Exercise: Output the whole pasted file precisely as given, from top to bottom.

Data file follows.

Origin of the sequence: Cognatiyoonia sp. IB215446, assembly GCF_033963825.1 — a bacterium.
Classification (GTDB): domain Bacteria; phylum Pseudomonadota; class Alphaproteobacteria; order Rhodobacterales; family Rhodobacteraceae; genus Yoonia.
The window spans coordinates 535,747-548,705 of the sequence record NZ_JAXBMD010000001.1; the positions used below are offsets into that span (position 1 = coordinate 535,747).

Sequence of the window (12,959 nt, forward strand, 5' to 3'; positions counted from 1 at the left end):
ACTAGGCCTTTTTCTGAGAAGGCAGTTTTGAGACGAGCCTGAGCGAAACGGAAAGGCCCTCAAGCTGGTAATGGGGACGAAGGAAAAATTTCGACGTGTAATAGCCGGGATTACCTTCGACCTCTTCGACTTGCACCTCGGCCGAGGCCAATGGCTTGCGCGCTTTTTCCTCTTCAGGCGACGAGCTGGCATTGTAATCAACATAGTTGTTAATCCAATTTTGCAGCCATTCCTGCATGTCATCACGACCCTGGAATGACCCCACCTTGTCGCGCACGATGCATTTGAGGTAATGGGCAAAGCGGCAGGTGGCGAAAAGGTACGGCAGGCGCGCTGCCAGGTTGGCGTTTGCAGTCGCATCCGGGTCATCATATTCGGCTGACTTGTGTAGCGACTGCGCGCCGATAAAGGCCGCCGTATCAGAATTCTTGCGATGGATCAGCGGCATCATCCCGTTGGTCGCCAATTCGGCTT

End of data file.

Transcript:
Origin of the sequence: Cognatiyoonia sp. IB215446, assembly GCF_033963825.1 — a bacterium.
Classification (GTDB): domain Bacteria; phylum Pseudomonadota; class Alphaproteobacteria; order Rhodobacterales; family Rhodobacteraceae; genus Yoonia.
The window spans coordinates 535,747-548,705 of the sequence record NZ_JAXBMD010000001.1; the positions used below are offsets into that span (position 1 = coordinate 535,747).

Sequence of the window (12,959 nt, forward strand, 5' to 3'; positions counted from 1 at the left end):
ACTAGGCCTTTTTCTGAGAAGGCAGTTTTGAGACGAGCCTGAGCGAAACGGAAAGGCCCTCAAGCTGGTAATGGGGACGAAGGAAAAATTTCGACGTGTAATAGCCGGGATTACCTTCGACCTCTTCGACTTGCACCTCGGCCGAGGCCAATGGCTTGCGCGCTTTTTCCTCTTCAGGCGACGAGCTGGCATTGTAATCAACATAGTTGTTAATCCAATTTTGCAGCCATTCCTGCATGTCATCACGACCCTGGAATGACCCCACCTTGTCGCGCACGATGCATTTGAGGTAATGGGCAAAGCGGCAGGTGGCGAAAAGGTACGGCAGGCGCGCTGCCAGGTTGGCGTTTGCAGTCGCATCCGGGTCATCATATTCGGCTGACTTGTGTAGCGACTGCGCGCCGATAAAGGCCGCCGTATCAGAATTCTTGCGATGGATCAGCGGCATCATCCCGTTGGTCGCCAATTCGGCTT